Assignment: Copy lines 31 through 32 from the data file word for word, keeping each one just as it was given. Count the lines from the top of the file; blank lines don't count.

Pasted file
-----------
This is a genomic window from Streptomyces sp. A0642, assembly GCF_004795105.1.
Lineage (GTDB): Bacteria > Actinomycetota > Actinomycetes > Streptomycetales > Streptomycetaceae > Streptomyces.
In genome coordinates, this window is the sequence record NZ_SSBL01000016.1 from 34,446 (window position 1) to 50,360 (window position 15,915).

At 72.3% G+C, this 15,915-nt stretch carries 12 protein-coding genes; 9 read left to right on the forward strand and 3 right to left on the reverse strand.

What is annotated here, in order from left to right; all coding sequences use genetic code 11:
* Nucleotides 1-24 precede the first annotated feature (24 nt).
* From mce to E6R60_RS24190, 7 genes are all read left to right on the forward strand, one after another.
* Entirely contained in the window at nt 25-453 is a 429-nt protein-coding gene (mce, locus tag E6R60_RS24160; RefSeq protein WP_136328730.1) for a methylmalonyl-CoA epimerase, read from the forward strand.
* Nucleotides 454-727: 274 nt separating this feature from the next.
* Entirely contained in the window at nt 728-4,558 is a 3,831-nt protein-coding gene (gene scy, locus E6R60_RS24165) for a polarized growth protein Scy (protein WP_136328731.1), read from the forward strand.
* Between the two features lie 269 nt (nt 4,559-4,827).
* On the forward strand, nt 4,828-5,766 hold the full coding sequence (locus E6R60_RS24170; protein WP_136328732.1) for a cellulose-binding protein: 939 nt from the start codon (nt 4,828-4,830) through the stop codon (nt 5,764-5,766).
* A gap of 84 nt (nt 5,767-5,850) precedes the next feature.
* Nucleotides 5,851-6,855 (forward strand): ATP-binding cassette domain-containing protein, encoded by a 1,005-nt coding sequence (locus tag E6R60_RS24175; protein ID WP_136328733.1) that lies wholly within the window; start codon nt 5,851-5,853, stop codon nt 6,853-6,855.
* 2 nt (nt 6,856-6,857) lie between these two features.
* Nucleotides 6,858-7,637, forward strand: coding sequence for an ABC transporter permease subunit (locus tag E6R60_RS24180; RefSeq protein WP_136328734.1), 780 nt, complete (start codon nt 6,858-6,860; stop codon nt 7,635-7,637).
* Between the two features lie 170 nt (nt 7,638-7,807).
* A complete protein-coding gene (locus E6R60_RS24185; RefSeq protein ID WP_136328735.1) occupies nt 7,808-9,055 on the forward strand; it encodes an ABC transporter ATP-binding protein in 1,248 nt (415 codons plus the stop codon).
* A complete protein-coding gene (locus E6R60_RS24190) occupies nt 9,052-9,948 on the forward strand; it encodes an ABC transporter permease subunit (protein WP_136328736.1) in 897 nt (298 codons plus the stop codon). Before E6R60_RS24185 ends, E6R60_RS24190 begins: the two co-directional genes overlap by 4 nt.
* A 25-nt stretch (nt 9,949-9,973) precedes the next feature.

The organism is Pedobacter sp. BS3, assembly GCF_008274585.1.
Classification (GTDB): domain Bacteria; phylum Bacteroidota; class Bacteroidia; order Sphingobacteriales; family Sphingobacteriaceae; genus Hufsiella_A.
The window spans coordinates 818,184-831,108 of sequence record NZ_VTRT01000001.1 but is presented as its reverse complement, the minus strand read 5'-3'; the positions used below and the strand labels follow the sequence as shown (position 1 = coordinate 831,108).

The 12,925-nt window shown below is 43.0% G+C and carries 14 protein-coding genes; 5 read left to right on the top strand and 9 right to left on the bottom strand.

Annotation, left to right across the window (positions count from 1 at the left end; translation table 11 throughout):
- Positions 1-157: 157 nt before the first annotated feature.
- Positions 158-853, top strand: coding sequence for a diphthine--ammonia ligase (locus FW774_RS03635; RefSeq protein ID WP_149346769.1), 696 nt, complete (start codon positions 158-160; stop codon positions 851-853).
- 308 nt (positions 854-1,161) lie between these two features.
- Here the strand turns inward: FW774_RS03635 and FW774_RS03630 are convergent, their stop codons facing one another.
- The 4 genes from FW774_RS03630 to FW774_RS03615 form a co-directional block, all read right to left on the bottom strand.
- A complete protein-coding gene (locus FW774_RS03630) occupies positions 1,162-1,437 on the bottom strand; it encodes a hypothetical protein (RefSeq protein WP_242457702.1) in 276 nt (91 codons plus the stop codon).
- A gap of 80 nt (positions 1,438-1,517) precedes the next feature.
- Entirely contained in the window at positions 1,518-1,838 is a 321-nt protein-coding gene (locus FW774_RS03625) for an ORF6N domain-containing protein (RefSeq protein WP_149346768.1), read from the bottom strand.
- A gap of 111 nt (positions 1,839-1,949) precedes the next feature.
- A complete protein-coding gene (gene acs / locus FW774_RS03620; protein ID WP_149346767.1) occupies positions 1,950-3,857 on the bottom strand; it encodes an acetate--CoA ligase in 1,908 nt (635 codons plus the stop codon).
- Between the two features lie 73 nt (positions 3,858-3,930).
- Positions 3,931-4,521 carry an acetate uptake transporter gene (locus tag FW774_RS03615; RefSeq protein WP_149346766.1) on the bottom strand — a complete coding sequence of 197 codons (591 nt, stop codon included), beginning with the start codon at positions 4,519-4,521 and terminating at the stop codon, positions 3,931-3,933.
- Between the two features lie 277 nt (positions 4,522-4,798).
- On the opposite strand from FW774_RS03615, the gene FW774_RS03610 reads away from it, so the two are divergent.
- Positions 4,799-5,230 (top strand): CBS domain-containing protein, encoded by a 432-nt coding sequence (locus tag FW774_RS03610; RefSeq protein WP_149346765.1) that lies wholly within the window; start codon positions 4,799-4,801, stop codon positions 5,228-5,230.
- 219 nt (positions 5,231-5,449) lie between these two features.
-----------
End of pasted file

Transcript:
- A complete protein-coding gene (locus FW774_RS03630) occupies positions 1,162-1,437 on the bottom strand; it encodes a hypothetical protein (RefSeq protein WP_242457702.1) in 276 nt (91 codons plus the stop codon).
- A gap of 80 nt (positions 1,438-1,517) precedes the next feature.